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Rearrangement reactions: why shifting bonds is so synthetically useful

March 5, 2019

 

Rearrangement reactions are among the most useful transformations in organic synthesis. Why? Well, these reactions do exactly what you might expect them to – rearrange the carbon skeleton of a molecule to produce a structural isomer of the original.

Most rearrangement reactions involve the relocation of a substituent between adjacent atoms, but some more adventurous rearrangements involve migrations over longer distances.

One of the earliest named rearrangement reactions is the Lossen rearrangement, in which O-acyl hydroxamic acids are converted to their corresponding isocyanates. Discovered in 1872 by German chemist Wilhelm Lossen, this reaction is still widely used today, due to the fact that the versatile isocyanate products generated by this transformation can be converted into a wide range of useful compounds, including amines, carbamates, ureas and amides.

Since the Lossen rearrangement was discovered, a whole host of other rearrangements have been developed – and some have proved particularly useful. We’ve taken a...

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The best organic reactions on offer: Five great reductions

Feb. 4, 2019

Reduction reactions play a vital role in organic synthesis. Historically, a reaction was considered a reduction if hydrogen was gained or oxygen lost. Nowadays, reduction is more broadly defined as a transformation when a compound gains one or more electrons – basically, a generalization of the original idea.

In these reactions, a ‘reducing agent’ donates electrons to another chemical species. Particularly generous electron donors include the earth metals and metal hydrides. Since the reducing agent loses electrons, it is itself oxidized in the process. Therefore reduction and oxidation always occur together, as electrons lost by one species must be gained by another.

Amongst the earliest named reduction reactions is the Tishchenko reaction, first reported in the early 1900s by the Russian organic chemist Vyacheslav Tishchenko. This reaction is still industrially relevant today as it is used to convert acetaldehyde into the commercially important solvent ethyl acetate.

Since Tishchenko’s discovery,...

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Carbonyl chemistry: have you used all five of these important reactions?

Jan. 3, 2019

The carbonyl bond is one of the most synthetically important functional groups in the whole of organic chemistry, and is present in aldehydes, ketones, esters, amides and many other carboxylic acid derivatives. Consisting of a carbon atom joined to an oxygen atom by a double bond, the carbonyl group is key to the versatile chemistry these compounds can undergo.

What makes carbonyl chemistry so interesting?

It’s all about the carbonyl bond. The more electronegative oxygen atom draws electron density from the carbon, increasing the polarity of the bond. As a result, the carbon atom is a good electrophile and is more vulnerable to attack by marauding nucleophiles such as negatively charged ions or molecules with a lone pair of electrons. This electrophilic nature means carbonyl groups can be involved in a range of transformations, including simple addition reactions (where the double bond is broken) and addition–elimination reactions (where the double bond...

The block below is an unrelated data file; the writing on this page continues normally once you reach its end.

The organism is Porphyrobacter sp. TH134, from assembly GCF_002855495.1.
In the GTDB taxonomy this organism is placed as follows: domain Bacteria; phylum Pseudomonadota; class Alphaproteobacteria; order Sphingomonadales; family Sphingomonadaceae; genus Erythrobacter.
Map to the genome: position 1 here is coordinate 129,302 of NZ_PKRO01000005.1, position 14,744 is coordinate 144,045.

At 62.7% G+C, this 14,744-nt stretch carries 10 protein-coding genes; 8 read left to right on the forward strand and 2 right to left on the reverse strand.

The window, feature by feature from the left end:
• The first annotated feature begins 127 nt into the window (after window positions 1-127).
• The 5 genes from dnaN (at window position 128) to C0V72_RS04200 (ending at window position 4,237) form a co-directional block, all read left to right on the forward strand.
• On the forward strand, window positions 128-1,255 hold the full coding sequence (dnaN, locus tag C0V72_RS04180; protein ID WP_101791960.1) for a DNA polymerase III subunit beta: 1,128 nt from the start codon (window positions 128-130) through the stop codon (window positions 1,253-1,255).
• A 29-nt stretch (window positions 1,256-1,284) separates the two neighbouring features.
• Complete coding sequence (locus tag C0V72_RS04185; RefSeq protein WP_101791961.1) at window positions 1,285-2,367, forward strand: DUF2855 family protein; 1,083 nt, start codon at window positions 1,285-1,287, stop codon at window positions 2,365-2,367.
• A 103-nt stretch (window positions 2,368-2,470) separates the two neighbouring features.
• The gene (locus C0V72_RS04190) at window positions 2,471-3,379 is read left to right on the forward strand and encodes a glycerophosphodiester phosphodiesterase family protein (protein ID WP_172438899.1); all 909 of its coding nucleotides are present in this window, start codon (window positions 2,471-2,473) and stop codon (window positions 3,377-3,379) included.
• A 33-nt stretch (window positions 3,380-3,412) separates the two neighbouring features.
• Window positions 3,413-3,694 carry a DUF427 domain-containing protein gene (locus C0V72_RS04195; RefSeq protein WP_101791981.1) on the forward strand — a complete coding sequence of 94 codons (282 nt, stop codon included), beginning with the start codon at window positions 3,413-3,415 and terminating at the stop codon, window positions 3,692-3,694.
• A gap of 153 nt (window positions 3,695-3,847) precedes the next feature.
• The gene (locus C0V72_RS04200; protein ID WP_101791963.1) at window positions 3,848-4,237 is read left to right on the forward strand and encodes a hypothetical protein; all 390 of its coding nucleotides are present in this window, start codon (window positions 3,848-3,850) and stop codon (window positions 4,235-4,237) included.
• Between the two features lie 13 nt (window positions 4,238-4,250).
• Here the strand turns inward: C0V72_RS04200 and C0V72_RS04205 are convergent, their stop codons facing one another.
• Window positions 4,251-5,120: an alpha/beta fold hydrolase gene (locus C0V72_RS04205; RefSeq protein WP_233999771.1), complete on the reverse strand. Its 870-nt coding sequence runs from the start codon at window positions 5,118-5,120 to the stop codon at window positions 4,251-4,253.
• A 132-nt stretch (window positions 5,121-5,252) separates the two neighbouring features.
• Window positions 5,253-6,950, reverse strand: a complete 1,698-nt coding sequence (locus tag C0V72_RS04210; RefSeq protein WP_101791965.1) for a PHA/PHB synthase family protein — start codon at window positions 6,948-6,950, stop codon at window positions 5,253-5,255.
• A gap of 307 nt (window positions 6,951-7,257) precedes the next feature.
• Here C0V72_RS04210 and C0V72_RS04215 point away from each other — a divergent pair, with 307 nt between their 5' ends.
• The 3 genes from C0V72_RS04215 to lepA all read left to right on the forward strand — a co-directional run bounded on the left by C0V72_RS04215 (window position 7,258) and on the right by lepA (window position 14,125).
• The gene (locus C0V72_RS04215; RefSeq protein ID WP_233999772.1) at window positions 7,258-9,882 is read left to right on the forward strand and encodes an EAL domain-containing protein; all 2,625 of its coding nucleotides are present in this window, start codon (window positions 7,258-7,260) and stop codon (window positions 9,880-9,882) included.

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Oxidation reactions: transformations that deserve the oxygen of publicity

Nov. 7, 2018

Oxidation reactions are chemical transformations that result in a substrate losing electrons and increasing its oxidation state. They involve the use of an oxidizing agent or oxidant—a reagent in its higher oxidation state that is capable of gaining electrons, and is itself reduced in the reaction.

The term oxidation takes its name from the process of adding oxygen to compounds using oxygen gas (the first known oxidizing agent). But while the addition of oxygen in this way meets the modern definition of oxidation, oxygen gas is far from the only oxidizing agent. A wide range of oxidants exist, including reagents as diverse as hydrogen peroxide, permanganate salts, chromate salts and osmium tetroxide, to name just a few. Even reagents that don’t include oxygen atoms, such as halogens like fluorine and chlorine, can be powerful oxidants.

Amongst the earliest named oxidation reactions to be developed is the Tishchenko...

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Test your metal: How many of these transition metal-catalyzed couplings have you used?

Oct. 23, 2018

Transition metal-catalyzed coupling reactions are an important family of chemical transformations that are commonly used to create new carbon-carbon and carbon-heteroatom bonds from structurally useful building blocks. These convenient reactions offer chemists a synthetic short-cut to a broad range of pharmaceutical, agrochemical and industrial compounds.

Without transition metal-catalyzed coupling reactions, many of the chemicals used in everyday life couldn’t be produced anywhere near as quickly or cost-effectively (or even at all). They’re so valuable, in fact, that the 2010 Nobel Prize in Chemistry was awarded to Richard F. Heck, Ei-ichi Negishi and Akira Suzuki in recognition of their remarkable contributions to the development of palladium-catalyzed cross-coupling reactions (more on these award-winning transformations below!).

Transition metal-catalyzed coupling reactions fall into two broad categories: homocouplings and heterocouplings (also known as cross-coupling reactions). Homocoupling reactions bring two identical structures together to form a new product, while cross-couplings react two different reagents. Palladium is...

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